Senator Ted Cruz and Gov. John R. Kasich of Ohio have agreed to coordinate in future primary contests in a last-ditch effort to deny Donald J. Trump the Republican presidential nomination, with each candidate standing aside in certain states amid growing concerns that Mr. Trump cannot otherwise be stopped.
The plan, according to a statement from Cruz's campaign manager, Jeff Roe, is to focus on winning Indiana "and in turn clear the path for Governor Kasich to compete in Oregon and New Mexico." According to a statement from Kasich's chief strategist, John Weaver, the Kasich campaign will focus on states in the West and "give the Cruz campaign a clear path in Indiana."
Hmmm. Let's turn to noted marketing expert Donald Trump for his take on this plan. From Twitter, late Sunday night:
Wow, just announced that Lyin' Ted and Kasich are going to collude in order to keep me from getting the Republican nomination. DESPERATION!— Donald J. Trump (@realDonaldTrump) April 25, 2016
Lyin' Ted and Kasich are mathematically dead and totally desperate. Their donors & special interest groups are not happy with them. Sad!— Donald J. Trump (@realDonaldTrump) April 25, 2016
Lyin' Ted Cruz and 1 for 38 Kasich are unable to beat me on their own so they have to team up (collusion) in a two on one. Shows weakness!— Donald J. Trump (@realDonaldTrump) April 25, 2016
It's worth noting that while Trump loves trotting out his nickname for Cruz, "Lyin' Ted," his label for Kasich, "1 in 38 Kasich," is a bit more tentative. In fact, he felt the need to explain it in his next tweet:
Shows how weak and desperate Lyin' Ted is when he has to team up with a guy who openly can't stand him and is only 1 win and 38 losses.— Donald J. Trump (@realDonaldTrump) April 25, 2016
The Trump campaign also released an extended statement from the candidate that revises the win-loss count. It begins,
It is sad that two grown politicians have to collude against one person who has only been a politician for ten months in order to try and stop that person from getting the Republican nomination.
Senator Cruz has done very poorly and after his New York performance, which was a total disaster, he is in free fall and as everyone has seen, he does not react well under pressure. Also, approximately 80% of the Republican Party is against him. Governor Kasich, who has only won 1 state out of 41, in other words, he is 1 for 41 and he is not even doing as well as other candidates who could have stubbornly stayed in the race like him but chose not to do so.... 85% of Republican voters are against Kasich.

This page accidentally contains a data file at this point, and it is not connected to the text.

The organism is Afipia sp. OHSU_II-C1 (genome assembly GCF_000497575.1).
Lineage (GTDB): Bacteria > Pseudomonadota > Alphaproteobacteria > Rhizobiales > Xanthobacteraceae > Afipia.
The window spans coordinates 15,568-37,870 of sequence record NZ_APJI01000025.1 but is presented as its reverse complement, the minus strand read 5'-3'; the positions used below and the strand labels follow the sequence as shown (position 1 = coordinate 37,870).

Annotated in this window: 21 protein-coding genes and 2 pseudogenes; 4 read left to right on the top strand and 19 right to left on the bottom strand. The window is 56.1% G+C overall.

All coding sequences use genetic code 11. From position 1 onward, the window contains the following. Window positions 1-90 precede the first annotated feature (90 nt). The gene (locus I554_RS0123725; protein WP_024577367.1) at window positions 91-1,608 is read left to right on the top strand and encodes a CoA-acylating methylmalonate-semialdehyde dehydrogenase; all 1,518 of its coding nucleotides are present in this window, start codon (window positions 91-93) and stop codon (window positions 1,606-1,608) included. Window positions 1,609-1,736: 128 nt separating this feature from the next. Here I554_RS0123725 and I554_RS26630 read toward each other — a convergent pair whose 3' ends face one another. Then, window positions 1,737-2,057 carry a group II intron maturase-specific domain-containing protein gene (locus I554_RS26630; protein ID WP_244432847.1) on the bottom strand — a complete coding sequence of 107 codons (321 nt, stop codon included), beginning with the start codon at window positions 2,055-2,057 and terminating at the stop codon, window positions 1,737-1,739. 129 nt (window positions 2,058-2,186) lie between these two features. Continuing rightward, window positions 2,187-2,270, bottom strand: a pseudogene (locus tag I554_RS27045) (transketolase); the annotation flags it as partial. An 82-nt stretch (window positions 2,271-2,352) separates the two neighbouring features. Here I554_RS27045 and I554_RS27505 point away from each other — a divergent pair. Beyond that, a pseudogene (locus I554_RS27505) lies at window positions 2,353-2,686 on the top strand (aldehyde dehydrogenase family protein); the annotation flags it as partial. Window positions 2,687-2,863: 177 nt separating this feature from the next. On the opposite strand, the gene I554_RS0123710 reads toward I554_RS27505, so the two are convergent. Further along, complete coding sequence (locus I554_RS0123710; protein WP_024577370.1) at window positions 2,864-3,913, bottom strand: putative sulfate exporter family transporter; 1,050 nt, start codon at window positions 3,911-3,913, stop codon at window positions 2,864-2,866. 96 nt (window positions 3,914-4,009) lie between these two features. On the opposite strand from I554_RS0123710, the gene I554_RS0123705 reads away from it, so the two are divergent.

Trump also repeated his overall view of the Cruz-Kasich plan, adding, "Collusion is often illegal in many other industries and yet these two Washington insiders have had to revert to collusion in order to stay alive."
Donald Trump isn't the only one questioning the plan. Slate's Josh Voorhees points out that the Cruz-Kasich alliance "does not extend to any of the other 13 remaining primaries, including the five in the Northeast and mid-Atlantic set for this Tuesday, or the delegate-rich contest in California on the final day of the GOP primary season in June." The Washington Post's Philip Bump notes that "the math is much trickier than simply handing one state to Cruz and another to Kasich."
But let's circle back to the one-word label that Trump, a murder-by-nickname enthusiast, has slapped on it: collusion.
That's gonna stick.
The Cruz-Kasich plan is, essentially, an agreement by two political animals to take on the un-politician by cranking up the politics.
Or as The Guardian's Jeb Lund puts it, "Donald Trump has spent the last two weeks successfully castigating the Republican delegate process as a rigged game. His opponents' brightest idea was to jointly announce their plans to rig even more. That is a kind of plan. Then again, so is burning down your house to collect the insurance money."
Donald, you're obviously sticking with "Lyin' Ted," but your nickname for his new buddy John frankly needs some work.
Have you thought of going with "Colludin' Kasich"?
Simon Dumenco, aka Media Guy, is an Ad Age editor-at-large. You can follow him on Twitter @simondumenco.